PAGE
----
Applying for Property and Affairs Deputyship through the Court of Protection

If a loved one has lost the capacity to make some or all of financial decisions they need to make, it can be an incredibly stressful time.

When there is no Lasting Power of Attorney in place, many people are unsure of where they should turn for help.

In our latest article, the experts at Future Planning Solutions offer advice on how you can ensure the right decisions are made.

If you’d like to talk directly to one of our legal experts about applying for deputyship, call us now on 01282 695 400.

Making a Property and Financial Lasting Power of Attorney

A Lasting Power of Attorney (LPA) allows a person to appoint someone they trust (known as an attorney) to make decisions on their behalf

By taking out a Property and Financial LPA, an attorney can take decisions including paying bills, claiming and collecting any benefits, and maintaining or selling property.

You can find out more about Property and Financial LPAs here.

What happens if a person loses capacity without an LPA?

If one of your loved ones has lost capacity and they don’t have an LPA in place, you will need to apply to the Court of Protection for deputyship.

As a Property and Affairs Deputy, you will be able to take financial decisions that a loved one is unable to take themselves.

The decisions you will be able to take will be set out by the Court of Protection depending on the needs of the person you are taking decisions for.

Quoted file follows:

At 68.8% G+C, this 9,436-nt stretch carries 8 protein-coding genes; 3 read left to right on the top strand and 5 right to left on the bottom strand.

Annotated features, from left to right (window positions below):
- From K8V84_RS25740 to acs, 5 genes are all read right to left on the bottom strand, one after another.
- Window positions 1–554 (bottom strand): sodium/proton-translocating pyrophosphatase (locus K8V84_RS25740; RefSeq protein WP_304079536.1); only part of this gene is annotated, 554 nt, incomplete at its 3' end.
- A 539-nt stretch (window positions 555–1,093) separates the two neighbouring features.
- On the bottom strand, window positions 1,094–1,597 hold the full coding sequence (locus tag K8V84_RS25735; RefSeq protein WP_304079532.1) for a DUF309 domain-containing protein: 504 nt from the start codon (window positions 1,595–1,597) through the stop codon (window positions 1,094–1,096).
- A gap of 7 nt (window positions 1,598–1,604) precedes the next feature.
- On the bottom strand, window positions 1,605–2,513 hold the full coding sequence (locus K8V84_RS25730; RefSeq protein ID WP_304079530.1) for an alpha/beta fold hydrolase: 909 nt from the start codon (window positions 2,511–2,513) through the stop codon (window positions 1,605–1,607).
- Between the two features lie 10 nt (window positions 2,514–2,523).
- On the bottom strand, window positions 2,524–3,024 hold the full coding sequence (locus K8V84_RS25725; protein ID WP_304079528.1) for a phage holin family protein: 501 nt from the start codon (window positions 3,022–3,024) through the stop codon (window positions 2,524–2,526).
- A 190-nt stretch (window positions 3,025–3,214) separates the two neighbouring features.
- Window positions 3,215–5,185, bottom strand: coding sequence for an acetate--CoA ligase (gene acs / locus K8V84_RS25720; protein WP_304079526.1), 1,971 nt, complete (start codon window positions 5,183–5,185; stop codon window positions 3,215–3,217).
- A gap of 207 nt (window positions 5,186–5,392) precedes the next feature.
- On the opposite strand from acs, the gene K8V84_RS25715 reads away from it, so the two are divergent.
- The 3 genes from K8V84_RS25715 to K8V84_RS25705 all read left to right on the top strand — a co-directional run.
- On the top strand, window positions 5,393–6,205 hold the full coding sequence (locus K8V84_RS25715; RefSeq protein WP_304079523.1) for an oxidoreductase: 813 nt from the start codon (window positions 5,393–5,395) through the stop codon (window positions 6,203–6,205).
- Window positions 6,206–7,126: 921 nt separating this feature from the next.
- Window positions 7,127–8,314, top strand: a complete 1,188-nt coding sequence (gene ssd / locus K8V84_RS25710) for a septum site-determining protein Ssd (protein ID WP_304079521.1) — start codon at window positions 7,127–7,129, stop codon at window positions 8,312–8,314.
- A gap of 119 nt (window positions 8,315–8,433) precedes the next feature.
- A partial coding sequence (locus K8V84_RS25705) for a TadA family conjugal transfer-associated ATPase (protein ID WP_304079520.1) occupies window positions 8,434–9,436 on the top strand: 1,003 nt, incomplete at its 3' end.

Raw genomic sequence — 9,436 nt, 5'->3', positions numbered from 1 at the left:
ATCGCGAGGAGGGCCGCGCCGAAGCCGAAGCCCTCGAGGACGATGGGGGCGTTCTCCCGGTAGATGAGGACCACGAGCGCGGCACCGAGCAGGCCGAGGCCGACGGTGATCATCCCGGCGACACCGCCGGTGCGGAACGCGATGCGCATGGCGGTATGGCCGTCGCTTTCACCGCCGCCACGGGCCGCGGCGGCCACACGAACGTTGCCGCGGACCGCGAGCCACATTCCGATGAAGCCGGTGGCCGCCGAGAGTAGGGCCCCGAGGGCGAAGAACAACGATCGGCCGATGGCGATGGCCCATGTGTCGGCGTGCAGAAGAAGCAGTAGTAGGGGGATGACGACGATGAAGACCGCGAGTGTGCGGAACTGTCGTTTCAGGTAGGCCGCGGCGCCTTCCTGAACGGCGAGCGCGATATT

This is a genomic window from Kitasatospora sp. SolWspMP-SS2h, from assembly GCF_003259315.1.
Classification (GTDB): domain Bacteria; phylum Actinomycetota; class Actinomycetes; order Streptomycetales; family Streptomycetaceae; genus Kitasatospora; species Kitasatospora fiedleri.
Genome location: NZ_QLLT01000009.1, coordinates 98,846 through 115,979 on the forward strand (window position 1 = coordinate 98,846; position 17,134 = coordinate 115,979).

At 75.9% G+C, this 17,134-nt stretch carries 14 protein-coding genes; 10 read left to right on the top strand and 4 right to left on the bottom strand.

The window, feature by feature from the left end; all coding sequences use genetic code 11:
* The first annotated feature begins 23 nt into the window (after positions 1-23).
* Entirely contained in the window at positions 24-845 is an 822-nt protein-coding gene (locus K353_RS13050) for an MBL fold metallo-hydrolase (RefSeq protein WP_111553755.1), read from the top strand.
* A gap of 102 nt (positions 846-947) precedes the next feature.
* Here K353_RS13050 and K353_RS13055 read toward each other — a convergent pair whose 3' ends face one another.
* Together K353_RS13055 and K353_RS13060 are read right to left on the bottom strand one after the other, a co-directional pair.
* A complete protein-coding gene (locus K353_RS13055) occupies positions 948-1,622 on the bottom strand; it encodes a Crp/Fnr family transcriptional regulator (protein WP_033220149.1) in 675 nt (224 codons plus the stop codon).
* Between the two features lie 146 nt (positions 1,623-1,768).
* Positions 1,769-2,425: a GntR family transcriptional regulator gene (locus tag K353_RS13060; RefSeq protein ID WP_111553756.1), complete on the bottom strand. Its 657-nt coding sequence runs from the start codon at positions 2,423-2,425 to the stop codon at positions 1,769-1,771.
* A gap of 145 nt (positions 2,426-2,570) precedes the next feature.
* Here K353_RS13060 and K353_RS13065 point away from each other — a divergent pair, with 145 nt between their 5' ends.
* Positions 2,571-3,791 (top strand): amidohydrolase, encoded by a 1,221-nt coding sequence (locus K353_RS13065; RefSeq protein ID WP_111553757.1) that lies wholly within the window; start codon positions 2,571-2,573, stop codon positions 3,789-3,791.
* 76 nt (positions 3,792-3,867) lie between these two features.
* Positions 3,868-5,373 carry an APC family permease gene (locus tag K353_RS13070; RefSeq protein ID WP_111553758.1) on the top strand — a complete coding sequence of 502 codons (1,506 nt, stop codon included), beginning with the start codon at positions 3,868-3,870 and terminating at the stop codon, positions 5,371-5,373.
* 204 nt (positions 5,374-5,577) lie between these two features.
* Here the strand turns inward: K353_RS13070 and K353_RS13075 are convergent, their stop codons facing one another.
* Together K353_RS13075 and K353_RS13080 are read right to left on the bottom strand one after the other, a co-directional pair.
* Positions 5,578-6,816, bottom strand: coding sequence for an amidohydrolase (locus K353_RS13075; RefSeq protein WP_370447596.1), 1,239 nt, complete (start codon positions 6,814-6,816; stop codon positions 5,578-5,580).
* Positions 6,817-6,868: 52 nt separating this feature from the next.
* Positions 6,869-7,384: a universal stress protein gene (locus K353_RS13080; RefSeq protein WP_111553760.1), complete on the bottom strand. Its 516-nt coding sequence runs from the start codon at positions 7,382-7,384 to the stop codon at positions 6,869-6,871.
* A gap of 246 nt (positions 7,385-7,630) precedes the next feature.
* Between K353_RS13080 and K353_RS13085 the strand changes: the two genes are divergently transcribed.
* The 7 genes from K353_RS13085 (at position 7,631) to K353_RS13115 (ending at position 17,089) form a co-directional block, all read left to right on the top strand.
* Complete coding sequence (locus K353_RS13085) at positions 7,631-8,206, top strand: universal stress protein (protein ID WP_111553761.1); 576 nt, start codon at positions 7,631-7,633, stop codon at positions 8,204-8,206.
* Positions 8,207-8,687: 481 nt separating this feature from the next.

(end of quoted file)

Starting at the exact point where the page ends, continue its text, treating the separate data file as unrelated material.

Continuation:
However they may include the power to buy, sell or adapt property, employ support workers or make investments.

What is the Court of Protection?

The Court of Protection is a specialist court that is responsible for making decisions relating to the management of affairs for individuals who lack the mental capacity to do so on their own.

Before anyone can be appointed as a deputy the Court of Protection will need to establish that a person doesn’t have capacity to make decisions for themselves and that whoever is applying for deputyship is the right person for the role.

This is often a difficult process and it is recommended to seek legal advice before making an application to the Court of Protection.

You can find out more about applying to the Court of Protection here.

Can a deputy receive legal support and advice?

A deputy can seek legal advice and the costs can in some cases be met by the person they are representing,

This could include:

  • Advice on making an application for Deputyship
  • Assistance completing an annual Deputy report
  • General advice and support at a particular time

Talk to the legal experts at Future Planning Solutions today

If you’d like to receive advice from a member of our expert legal team on the process of applying to the Court of Protection, talk to the experts at Future Planning Solutions today.

You can talk directly to one of our specialist solicitors by calling 01282 695 400.

Or, if you’d prefer to receive a call-back from our experts, you can complete our quick online contact form.